9 Work Habits You Need to Stop Today
Perhaps you've heard of a "not-to-do list." CEOs and productivity experts recommend the idea highly as a huge productivity booster that will help you free up time and headspace for all the things that really matter.
Sounds great. But what should go on it? Best-selling author Tim Ferriss has some ideas. In a recent short podcast, he named nine bad work habits that entrepreneurs and others desperately need to eliminate (chances are, you are doing at least a couple of these--I'm personally massively guilty of No. 2 and No. 5). So there is almost certainly something here that can boost your output.
Don't overwhelm yourself, Ferriss says. Just tackle one or two at a time, eliminating counterproductive habits step by step, and eventually you'll reclaim impressive amounts of time and energy.
1. Do Not Answer Calls From Unrecognized Numbers
Ferriss gives a couple of rationales for this one. First, the interruption will throw your concentration, costing you far more in time and brainpower than just the conversation itself, and second, if it's important, you'll find yourself in a poor negotiating position, scrambling to formulate your thoughts when the caller is already well prepared. Instead, use Google Voice to check your messages or a service such as PhoneTag to have them sent to you as email.
2. Do Not Email First Thing in the Morning or Last Thing at Night
"The former scrambles your priorities and all your plans for the day, and the latter just gives you insomnia," says Ferriss, who insists "email can wait until 10 a.m." or after you check off at least one substantive to-do-list item.
3. Do Not Agree to Meetings or Calls With No Clear Agenda or End Time
"If the desired outcome is defined clearly and there's an agenda listing topics--questions to cover--no meeting or call should last more than 30 minutes," claims Ferriss, so "request them in advance so you can 'best prepare and make good use of our time together.'"
4. Do Not Let People Ramble
Sounds harsh, but it's necessary, Ferriss believes. "Small talk takes up big time," he says, so when people start to tell you about their weekends, cut them off politely with something like, "I'm in the middle of something, but what's up?"
But be aware, not everyone agrees with this one (and certainly not in every situation), and you may want to pay particularly close attention to norms around chitchat when traveling internationally.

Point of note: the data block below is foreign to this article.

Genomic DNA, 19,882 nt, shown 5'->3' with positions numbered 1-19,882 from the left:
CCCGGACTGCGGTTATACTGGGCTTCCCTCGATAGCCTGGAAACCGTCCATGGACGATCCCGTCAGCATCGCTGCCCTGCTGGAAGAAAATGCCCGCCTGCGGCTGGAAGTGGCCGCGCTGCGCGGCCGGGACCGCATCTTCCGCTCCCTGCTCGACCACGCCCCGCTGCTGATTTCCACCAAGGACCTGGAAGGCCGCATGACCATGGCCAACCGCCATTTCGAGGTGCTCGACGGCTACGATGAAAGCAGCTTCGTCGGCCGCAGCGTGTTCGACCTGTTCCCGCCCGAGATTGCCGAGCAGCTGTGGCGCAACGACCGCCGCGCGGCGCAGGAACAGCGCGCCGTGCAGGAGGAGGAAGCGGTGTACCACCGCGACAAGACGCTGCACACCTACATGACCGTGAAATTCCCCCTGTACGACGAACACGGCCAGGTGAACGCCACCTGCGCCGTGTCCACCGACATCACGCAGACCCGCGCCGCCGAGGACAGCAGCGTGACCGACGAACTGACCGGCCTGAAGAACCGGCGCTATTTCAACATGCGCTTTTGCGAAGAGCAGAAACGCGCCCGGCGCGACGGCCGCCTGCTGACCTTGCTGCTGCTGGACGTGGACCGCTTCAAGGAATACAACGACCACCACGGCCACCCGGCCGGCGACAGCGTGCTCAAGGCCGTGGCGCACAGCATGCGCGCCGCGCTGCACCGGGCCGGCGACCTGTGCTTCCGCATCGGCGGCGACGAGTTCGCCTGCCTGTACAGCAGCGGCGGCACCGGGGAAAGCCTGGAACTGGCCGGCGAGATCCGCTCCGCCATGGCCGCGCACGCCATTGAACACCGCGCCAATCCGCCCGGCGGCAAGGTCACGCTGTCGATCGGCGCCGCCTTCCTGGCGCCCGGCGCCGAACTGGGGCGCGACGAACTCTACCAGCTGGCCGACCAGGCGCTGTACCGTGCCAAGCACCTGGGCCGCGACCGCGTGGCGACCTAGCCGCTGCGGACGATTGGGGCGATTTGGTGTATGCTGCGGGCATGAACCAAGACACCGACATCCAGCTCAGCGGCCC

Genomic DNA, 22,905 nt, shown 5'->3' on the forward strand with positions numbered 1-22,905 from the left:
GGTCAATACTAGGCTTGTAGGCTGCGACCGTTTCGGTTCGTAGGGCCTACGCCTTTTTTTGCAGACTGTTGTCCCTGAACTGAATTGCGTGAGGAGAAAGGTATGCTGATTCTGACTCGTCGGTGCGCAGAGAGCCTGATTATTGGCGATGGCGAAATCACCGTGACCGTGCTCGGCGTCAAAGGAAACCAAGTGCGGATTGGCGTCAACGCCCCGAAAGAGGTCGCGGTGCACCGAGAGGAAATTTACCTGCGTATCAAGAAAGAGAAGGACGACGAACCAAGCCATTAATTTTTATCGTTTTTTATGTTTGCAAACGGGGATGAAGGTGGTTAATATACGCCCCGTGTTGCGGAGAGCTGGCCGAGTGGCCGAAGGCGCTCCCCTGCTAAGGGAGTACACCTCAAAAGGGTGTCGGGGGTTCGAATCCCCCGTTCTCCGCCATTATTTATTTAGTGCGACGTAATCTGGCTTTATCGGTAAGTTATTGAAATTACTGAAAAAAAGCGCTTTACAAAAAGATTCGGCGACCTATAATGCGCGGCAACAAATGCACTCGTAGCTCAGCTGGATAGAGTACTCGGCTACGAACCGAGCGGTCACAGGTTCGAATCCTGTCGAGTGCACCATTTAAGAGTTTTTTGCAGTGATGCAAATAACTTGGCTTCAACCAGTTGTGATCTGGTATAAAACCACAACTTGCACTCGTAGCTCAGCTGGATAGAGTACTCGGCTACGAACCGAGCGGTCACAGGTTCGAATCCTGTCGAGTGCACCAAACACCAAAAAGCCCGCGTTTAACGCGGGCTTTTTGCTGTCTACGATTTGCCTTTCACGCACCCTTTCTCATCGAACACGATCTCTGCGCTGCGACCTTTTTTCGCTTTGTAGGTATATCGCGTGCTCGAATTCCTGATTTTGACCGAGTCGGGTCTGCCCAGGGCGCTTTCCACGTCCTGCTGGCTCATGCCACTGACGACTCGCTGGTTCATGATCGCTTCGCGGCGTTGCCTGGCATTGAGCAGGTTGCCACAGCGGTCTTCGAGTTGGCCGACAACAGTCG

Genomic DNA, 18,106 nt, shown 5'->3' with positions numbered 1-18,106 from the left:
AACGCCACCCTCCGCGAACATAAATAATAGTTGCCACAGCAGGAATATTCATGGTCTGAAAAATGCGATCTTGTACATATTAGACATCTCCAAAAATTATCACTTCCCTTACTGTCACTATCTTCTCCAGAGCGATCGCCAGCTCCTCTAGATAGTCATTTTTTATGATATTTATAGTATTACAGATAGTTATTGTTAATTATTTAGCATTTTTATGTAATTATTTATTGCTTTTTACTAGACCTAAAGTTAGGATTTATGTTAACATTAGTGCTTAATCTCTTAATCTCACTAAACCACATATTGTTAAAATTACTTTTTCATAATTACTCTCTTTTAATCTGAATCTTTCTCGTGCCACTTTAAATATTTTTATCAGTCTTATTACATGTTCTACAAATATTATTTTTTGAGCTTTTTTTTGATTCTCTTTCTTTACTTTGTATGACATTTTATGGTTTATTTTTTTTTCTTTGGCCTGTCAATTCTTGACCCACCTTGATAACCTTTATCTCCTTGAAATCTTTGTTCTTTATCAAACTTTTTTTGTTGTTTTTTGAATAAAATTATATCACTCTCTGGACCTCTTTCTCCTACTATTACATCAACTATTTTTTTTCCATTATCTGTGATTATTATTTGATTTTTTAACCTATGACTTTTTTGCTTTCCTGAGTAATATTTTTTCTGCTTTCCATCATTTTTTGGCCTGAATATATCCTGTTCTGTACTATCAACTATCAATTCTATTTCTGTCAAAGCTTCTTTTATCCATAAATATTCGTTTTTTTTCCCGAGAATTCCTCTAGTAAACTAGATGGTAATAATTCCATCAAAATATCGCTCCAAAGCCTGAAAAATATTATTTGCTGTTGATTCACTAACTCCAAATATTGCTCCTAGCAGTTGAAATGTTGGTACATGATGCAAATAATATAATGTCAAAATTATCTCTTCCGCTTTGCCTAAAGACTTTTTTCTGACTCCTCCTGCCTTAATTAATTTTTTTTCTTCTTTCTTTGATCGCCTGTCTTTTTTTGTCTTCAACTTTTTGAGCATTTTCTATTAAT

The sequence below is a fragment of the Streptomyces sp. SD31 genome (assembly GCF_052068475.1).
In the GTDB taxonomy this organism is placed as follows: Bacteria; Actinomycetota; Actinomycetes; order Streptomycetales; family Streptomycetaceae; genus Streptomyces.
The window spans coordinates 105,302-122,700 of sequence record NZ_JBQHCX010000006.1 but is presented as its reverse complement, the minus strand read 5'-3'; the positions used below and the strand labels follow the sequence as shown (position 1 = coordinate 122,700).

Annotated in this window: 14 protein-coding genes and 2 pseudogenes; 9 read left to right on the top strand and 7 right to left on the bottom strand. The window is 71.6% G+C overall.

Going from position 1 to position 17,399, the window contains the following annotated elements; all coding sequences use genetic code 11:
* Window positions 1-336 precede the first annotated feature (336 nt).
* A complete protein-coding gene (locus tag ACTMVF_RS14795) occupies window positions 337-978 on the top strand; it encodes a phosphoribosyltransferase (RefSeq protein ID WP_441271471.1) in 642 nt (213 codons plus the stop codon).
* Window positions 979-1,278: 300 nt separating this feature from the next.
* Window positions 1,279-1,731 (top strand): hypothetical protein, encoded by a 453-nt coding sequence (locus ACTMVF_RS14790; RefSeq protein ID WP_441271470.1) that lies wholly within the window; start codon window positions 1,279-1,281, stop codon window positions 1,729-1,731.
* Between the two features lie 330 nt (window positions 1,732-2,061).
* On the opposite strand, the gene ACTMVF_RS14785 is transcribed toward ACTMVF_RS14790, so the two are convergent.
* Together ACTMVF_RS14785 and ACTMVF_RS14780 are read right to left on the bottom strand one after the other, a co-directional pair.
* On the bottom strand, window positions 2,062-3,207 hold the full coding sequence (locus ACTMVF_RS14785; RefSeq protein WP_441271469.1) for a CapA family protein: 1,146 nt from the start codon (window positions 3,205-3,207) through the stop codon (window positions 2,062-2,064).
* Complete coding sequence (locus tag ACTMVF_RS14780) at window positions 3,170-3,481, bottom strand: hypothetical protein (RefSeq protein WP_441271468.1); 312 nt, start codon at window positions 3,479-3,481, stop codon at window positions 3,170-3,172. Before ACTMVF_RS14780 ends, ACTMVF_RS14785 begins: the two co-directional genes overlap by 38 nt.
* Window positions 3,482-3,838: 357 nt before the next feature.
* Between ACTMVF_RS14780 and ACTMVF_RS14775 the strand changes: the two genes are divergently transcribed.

5. Do Not Check Email Constantly
Batch it and check it only periodically at set times (Ferriss goes for twice a day). Your inbox is analogous to a cocaine pellet dispenser, says Ferriss. Don't be an addict. Tools such as strategic use of the auto responder and Boomerang can help.
6. Do Not Overcommunicate With Low-Profit, High-Maintenance Customers
"Do an 80-20 analysis of your customer base in two ways," Ferriss advises. "Which 20 percent are producing 80 percent or more of my profit, and which 20 percent are consuming 80 percent or more of my time? Then put the loudest and least productive on autopilot, citing a change of company policy."
What should those "new policies" look like? Ferriss suggests emailing problem clients things such as guidance on the number of permissible calls and expected response times. If that sounds like it might annoy your loudmouth customers, his response is, essentially, who cares? Point them to other providers if they don't like the new rules. "Sometimes," he says, "you really have to fire your customers."
7. Do Not Work More to Fix Being Too Busy
The cure for being overwhelmed isn't working more, it's sitting down and prioritizing your tasks, Ferriss believes. So don't make the mistake of working frantically if you're swamped. Instead, sit down and decide what actually needs doing urgently. If that means apologizing for a slightly late return call or paying a small late fee, so be it, as long as you manage to get the important things done.
"If you don't have time, the truth is, you don't have priorities, so think harder, don't work harder," he says.
8. Do Not Carry a Digital Leash 24/7
At least one day a week, leave your smartphone somewhere where you can't get to it easily. If you're gasping, you're probably the type of person that most needs to kick this particular habit.
9. Do Not Expect Work to Fill a Void That Nonwork Relationships and Activities Should
"Work is not all of life," says Ferriss. This seems obvious, but the sad truth is that, though nearly everyone would agree to this in principle, it's easy to let things slide to a point where your actions and your stated values don't match up. Defend the time you have scheduled for loved ones and cool activities with the same ferocity you apply to getting to an important meeting for your business.
Are there any other bad habits you suggest for the 'not-to-do list'?